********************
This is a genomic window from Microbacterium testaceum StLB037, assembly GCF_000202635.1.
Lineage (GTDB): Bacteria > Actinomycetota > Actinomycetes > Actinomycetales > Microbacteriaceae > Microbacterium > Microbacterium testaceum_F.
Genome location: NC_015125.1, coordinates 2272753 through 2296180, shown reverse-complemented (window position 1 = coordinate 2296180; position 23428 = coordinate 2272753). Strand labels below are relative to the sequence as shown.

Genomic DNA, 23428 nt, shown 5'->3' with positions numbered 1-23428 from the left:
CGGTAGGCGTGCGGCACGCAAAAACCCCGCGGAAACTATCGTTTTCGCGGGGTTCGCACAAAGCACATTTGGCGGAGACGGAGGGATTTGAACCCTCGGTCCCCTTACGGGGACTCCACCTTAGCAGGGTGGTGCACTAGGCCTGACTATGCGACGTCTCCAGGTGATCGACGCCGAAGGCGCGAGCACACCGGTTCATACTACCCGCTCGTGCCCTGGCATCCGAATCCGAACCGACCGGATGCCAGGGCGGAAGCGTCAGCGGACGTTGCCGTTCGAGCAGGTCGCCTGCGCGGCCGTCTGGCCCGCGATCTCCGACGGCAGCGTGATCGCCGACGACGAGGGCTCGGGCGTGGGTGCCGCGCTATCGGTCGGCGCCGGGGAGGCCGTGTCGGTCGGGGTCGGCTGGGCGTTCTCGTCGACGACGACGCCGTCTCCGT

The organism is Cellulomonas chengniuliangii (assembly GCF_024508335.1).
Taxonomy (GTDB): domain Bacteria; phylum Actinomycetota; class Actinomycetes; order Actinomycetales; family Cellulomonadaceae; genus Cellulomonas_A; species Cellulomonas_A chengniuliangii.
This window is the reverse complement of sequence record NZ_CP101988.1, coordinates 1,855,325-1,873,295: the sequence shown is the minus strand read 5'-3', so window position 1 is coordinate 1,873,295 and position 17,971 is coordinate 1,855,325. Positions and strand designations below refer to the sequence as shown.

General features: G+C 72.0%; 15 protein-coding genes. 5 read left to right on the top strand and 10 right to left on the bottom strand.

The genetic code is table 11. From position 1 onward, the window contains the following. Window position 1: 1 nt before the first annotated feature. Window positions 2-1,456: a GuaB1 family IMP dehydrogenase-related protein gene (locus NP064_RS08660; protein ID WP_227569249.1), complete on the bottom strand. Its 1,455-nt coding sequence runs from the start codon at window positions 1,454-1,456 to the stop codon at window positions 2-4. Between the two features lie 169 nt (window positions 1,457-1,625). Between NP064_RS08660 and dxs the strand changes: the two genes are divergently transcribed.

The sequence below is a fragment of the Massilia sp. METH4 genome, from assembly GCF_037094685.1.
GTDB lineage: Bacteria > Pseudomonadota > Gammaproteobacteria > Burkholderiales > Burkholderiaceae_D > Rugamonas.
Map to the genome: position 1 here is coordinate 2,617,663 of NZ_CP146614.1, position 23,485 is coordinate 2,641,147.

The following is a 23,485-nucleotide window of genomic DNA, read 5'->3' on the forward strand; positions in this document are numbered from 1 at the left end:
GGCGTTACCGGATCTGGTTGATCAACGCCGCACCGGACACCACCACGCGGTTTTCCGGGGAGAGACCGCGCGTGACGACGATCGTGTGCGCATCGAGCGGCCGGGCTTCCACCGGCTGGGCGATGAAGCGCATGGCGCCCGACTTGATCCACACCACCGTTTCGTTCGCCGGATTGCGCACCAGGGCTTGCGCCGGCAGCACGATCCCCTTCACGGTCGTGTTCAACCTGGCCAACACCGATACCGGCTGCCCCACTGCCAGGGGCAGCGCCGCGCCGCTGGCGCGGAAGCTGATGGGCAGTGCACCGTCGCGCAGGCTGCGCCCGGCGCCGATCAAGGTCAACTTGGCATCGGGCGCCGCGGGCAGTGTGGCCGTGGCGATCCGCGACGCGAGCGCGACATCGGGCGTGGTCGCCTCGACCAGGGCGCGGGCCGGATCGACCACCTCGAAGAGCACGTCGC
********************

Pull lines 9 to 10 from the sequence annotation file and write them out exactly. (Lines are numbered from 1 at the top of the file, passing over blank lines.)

General features: G+C 72.0%; 15 protein-coding genes. 5 read left to right on the top strand and 10 right to left on the bottom strand.

The genetic code is table 11. From position 1 onward, the window contains the following. Window position 1: 1 nt before the first annotated feature. Window positions 2-1,456: a GuaB1 family IMP dehydrogenase-related protein gene (locus NP064_RS08660; protein ID WP_227569249.1), complete on the bottom strand. Its 1,455-nt coding sequence runs from the start codon at window positions 1,454-1,456 to the stop codon at window positions 2-4. Between the two features lie 169 nt (window positions 1,457-1,625). Between NP064_RS08660 and dxs the strand changes: the two genes are divergently transcribed.